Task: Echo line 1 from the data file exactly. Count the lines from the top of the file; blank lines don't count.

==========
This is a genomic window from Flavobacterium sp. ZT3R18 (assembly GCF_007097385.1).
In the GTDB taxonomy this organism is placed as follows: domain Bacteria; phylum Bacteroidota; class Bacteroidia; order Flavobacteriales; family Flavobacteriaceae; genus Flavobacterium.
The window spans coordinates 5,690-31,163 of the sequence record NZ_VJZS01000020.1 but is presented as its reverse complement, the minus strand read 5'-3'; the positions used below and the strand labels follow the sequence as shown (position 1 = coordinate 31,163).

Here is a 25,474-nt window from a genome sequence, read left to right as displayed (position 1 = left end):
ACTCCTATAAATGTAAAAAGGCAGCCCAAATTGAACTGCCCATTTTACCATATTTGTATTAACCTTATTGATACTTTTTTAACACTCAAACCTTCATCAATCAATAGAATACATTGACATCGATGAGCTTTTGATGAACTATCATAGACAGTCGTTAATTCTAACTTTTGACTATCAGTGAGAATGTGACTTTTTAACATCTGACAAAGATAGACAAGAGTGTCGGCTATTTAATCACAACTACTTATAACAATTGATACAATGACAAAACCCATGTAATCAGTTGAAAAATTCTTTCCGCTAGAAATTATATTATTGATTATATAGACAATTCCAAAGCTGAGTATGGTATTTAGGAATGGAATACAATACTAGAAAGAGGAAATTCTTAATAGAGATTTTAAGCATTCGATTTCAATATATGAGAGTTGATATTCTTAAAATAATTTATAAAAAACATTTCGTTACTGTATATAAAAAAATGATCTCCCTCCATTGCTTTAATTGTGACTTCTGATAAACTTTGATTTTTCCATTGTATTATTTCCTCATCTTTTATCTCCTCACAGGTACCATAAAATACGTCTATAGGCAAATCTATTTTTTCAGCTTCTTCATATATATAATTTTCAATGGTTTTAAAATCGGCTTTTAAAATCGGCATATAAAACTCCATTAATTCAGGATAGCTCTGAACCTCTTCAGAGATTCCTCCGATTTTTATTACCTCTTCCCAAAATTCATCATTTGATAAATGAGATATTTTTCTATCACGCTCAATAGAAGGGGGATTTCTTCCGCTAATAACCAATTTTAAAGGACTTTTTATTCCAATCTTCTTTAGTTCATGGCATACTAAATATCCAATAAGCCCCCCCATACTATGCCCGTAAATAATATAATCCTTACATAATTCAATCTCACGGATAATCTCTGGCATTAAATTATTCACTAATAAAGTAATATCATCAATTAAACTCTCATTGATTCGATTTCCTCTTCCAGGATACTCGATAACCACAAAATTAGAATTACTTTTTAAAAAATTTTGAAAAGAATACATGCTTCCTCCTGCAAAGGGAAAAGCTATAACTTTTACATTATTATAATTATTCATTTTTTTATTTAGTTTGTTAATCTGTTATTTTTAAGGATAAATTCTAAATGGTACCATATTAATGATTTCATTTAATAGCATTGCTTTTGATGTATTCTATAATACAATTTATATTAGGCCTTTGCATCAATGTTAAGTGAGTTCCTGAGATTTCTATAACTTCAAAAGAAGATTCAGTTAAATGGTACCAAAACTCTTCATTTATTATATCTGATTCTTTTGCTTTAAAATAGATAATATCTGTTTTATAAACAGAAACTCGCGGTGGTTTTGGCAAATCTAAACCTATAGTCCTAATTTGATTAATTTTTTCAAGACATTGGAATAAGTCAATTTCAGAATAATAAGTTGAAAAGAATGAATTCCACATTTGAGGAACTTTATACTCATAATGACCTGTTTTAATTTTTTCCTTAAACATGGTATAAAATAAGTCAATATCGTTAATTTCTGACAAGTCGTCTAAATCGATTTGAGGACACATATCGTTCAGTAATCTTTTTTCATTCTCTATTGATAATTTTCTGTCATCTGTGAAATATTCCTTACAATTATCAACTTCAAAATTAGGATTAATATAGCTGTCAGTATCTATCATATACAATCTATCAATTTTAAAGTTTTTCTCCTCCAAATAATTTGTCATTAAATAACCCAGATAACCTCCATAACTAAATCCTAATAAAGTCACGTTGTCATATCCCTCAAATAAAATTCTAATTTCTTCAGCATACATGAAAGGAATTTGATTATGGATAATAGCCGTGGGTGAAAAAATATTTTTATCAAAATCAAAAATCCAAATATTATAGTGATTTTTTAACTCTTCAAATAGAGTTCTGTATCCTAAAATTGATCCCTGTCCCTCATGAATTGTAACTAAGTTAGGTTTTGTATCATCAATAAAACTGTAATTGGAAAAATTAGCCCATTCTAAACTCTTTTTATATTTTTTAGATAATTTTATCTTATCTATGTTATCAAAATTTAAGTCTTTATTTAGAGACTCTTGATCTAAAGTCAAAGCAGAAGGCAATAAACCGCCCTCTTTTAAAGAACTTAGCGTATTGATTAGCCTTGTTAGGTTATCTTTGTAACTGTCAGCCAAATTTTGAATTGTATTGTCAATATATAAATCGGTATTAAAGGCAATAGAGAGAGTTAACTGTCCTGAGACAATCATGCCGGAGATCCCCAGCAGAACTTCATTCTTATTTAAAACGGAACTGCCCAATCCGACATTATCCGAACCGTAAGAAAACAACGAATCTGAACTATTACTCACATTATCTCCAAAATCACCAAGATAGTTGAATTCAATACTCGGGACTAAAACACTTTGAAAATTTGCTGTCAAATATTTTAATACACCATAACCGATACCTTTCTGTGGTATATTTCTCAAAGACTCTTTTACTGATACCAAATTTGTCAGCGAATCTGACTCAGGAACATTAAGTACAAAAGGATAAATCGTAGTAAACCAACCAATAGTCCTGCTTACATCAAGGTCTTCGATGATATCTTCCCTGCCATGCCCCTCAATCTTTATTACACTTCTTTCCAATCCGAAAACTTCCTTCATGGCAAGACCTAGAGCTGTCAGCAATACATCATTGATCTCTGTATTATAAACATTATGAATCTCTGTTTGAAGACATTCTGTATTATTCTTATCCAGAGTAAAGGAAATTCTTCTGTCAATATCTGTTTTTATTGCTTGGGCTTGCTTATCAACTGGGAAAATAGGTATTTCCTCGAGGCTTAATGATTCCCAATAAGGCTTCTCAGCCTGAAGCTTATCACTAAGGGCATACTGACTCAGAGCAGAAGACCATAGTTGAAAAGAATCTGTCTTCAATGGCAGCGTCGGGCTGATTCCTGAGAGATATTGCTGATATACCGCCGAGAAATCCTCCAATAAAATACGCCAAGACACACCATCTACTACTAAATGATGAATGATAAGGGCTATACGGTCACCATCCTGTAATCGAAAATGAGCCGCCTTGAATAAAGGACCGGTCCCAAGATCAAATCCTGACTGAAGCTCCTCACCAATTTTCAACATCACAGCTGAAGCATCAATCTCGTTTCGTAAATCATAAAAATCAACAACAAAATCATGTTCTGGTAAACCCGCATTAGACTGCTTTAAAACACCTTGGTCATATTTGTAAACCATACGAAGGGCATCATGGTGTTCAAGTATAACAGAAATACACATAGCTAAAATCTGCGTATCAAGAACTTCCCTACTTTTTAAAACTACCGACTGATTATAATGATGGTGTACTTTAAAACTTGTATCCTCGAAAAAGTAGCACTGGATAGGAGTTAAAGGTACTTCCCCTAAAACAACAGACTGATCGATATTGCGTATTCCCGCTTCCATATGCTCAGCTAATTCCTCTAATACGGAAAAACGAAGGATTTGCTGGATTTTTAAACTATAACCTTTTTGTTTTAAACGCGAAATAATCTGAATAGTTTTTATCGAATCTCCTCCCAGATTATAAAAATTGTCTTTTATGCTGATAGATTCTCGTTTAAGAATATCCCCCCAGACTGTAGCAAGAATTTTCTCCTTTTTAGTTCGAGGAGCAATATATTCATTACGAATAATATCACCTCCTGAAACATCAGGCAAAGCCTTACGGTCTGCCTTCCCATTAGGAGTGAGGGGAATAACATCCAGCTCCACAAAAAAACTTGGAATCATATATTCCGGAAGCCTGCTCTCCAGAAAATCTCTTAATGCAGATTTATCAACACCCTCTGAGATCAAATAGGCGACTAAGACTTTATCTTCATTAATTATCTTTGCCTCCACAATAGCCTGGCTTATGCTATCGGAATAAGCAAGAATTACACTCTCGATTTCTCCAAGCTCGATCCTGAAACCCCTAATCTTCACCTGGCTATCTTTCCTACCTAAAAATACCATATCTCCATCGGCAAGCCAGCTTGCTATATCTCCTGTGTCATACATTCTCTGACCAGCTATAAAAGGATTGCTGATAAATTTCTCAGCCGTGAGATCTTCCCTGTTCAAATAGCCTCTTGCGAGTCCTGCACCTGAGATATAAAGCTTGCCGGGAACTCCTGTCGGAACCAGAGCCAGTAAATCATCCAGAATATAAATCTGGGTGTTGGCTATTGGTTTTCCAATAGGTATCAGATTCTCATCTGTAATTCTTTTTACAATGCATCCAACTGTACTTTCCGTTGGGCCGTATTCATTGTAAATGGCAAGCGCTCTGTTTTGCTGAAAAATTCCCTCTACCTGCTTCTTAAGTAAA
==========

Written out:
This is a genomic window from Flavobacterium sp. ZT3R18 (assembly GCF_007097385.1).